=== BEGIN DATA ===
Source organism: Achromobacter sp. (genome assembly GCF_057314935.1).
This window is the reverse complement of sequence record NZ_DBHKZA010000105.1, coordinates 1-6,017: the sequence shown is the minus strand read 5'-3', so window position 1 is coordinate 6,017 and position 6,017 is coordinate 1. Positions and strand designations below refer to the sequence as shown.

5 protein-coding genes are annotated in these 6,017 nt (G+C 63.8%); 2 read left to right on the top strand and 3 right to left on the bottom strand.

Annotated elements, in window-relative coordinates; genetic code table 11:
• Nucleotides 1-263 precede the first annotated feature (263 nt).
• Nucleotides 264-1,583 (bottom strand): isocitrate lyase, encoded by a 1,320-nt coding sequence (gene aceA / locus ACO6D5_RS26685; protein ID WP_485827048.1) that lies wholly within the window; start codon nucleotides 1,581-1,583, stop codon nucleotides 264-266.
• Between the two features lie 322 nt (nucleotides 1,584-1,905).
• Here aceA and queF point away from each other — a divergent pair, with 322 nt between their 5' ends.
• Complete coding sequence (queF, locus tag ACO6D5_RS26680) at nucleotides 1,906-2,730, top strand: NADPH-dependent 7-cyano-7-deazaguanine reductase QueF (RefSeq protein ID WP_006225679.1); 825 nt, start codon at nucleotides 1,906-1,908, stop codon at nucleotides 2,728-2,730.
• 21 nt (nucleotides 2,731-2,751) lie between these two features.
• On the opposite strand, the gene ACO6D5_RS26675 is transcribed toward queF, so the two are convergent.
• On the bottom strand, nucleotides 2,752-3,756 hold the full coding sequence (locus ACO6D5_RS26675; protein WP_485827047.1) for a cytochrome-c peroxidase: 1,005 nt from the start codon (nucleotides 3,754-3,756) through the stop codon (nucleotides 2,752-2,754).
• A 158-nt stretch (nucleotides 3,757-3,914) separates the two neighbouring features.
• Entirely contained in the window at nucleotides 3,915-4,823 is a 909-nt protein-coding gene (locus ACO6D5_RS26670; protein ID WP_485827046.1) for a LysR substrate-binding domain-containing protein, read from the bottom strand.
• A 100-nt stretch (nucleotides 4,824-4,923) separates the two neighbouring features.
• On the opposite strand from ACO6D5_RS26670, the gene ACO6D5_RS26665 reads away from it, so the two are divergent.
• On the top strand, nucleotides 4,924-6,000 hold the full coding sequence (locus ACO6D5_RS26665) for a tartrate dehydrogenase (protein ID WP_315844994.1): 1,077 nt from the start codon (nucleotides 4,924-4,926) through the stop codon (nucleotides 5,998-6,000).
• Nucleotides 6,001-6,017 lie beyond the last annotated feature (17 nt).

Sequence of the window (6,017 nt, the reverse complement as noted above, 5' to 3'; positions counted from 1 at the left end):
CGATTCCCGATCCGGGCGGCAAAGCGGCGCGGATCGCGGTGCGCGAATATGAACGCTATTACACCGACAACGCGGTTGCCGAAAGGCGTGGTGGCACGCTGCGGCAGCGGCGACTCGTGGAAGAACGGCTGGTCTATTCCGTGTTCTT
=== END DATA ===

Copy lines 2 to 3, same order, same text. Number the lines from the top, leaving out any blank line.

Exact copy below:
This window is the reverse complement of sequence record NZ_DBHKZA010000105.1, coordinates 1-6,017: the sequence shown is the minus strand read 5'-3', so window position 1 is coordinate 6,017 and position 6,017 is coordinate 1. Positions and strand designations below refer to the sequence as shown.

5 protein-coding genes are annotated in these 6,017 nt (G+C 63.8%); 2 read left to right on the top strand and 3 right to left on the bottom strand.